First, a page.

- It's flu season in South Africa and it's critical that people, especially high-risk groups, get their flu shot
- Due to Covid-19, hospital bed capacity is limited, so getting the jab will reduce the burden on our healthcare system
- The quadrivalent flu vaccine (QIV) is currently available at major pharmacy retailers in the country
The influenza (flu) virus is responsible for 650 000 deaths globally each year. South Africa sees around 47 000 cases and close to 12 000 deaths annually, with around 50% of cases being severe and requiring hospitalisation.
But this can all be prevented through vaccination, which has made a huge impact on curbing infectious diseases across the world, said Dr Thinus Marais, Medical Head, Sanofi Pasteur, during an online media briefing on Wednesday.
“Influenza is considered to be a non-serious illness because it’s frequently confused with something like the cold, but it’s important to note that influenza can cause hospitalisation and also result in death,” he said.
Although the flu spreads quickly and can affect anyone, there are certain high-risk groups that should strongly consider vaccination. They include pregnant women; people 65 years and older; children under the age of 5; healthcare workers; and individuals with underlying chronic conditions, such as diabetes, TB, and HIV.
The vaccine is, therefore, a preventative tool for these vulnerable individuals, said Marais.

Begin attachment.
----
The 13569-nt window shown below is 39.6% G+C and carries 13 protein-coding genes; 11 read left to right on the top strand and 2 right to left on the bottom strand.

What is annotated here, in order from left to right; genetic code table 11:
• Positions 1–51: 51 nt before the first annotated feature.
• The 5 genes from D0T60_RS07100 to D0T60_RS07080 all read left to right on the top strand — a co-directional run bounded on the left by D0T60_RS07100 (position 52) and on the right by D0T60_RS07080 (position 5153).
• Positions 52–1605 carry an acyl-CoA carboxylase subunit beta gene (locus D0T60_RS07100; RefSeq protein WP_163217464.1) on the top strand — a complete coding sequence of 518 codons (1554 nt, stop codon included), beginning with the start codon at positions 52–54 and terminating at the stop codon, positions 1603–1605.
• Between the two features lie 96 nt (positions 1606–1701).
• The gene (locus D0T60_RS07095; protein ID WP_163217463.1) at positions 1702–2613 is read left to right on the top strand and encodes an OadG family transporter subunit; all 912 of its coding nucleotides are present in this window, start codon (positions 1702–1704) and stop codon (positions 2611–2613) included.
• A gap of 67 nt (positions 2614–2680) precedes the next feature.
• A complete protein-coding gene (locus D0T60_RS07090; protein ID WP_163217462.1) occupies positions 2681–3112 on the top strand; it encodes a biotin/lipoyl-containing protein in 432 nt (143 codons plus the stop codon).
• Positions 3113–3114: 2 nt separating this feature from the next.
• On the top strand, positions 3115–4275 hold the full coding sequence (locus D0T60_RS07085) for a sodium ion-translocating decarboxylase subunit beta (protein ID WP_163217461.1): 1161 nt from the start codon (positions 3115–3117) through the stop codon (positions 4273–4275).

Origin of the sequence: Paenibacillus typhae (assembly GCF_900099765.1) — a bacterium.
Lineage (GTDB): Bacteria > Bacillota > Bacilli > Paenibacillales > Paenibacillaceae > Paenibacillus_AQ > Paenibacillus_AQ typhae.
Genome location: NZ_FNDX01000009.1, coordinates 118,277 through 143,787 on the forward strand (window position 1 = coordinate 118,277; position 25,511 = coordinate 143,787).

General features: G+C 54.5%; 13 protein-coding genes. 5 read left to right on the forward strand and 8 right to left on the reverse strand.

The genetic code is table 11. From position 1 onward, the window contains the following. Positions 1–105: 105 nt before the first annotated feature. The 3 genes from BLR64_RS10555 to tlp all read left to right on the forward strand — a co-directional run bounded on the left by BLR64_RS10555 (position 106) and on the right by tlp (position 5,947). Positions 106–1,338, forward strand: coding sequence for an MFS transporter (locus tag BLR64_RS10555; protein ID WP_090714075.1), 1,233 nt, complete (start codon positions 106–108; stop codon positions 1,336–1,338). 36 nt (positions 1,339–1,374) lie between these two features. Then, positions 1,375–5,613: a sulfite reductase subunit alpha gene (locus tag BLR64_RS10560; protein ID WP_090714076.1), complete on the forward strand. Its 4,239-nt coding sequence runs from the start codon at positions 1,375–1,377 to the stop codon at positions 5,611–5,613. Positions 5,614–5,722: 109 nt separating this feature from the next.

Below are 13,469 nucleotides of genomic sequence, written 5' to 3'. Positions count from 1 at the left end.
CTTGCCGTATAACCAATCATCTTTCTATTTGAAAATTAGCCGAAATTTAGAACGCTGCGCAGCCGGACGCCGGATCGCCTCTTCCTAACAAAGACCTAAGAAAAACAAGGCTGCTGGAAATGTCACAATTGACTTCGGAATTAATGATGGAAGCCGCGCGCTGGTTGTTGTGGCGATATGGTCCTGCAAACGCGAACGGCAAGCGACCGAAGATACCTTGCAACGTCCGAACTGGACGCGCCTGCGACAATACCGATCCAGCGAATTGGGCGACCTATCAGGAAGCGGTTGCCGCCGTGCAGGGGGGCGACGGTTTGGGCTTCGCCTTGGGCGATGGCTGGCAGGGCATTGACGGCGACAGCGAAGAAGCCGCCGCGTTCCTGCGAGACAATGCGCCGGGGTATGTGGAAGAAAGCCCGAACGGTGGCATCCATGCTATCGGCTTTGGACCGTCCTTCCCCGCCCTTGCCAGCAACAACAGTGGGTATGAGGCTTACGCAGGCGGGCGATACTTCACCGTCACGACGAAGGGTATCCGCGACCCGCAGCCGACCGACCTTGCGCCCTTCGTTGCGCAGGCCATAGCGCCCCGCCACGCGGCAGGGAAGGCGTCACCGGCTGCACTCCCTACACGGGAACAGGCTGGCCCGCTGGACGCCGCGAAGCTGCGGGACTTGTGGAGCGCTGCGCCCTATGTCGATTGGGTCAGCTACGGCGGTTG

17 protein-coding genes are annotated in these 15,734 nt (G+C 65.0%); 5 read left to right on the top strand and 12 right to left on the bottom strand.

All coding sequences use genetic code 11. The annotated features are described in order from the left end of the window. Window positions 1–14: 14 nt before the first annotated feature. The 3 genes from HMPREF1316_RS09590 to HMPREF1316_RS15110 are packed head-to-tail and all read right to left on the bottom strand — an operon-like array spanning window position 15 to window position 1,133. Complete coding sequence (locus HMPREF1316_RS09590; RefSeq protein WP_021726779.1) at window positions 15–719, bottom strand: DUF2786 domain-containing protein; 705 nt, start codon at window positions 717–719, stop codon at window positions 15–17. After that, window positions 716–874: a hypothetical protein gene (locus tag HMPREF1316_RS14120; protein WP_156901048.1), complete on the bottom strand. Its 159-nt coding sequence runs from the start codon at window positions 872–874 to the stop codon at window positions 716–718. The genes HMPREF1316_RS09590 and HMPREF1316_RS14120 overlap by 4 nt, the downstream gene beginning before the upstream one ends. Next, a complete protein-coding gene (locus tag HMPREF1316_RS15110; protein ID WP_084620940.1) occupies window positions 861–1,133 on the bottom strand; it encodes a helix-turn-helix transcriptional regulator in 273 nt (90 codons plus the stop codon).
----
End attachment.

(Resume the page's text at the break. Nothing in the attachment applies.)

Benefits of flu vaccination
In the US alone, flu vaccination has been shown to prevent 7.5 million cases and 3.7 million medical cases, while preventing 105 000 hospitalisations and 3 600 deaths, said Marais.
“Keep this in mind in the context of a pandemic, where the healthcare system is already stretched. And if you have an intervention that’s able to reduce the number of visits of patients to a healthcare system, that comes as a huge relief to the system,” he added.
What is the quadrivalent flu vaccine?
The quadrivalent influenza vaccine (QIV) is an inactivated vaccine (it cannot give you the flu) designed to protect against the four main types of flu viruses. According to the US Center for Disease Control and Prevention (CDC), two of these are responsible for the flu season: influenza A and influenza B.
The viruses are known to accumulate tiny genetic changes each year. As a result, scientists have to determine which strains are likely to be most prevalent in the coming year and update the vaccines based on this information.
As technology progressed, and the need for the inclusion of a greater number of strains arose, it prompted manufacturers to develop a flu vaccine that contained a broader range of strains and with that, a broader range of protection, said Marais. This brought about the QIV which was first introduced to South Africa last year.
“The circulation of these strains is unpredictable,” said Marais. “What’s great about the QIV is that … it helps to take some of that unpredictability out of the process.”
What last year’s flu season looked like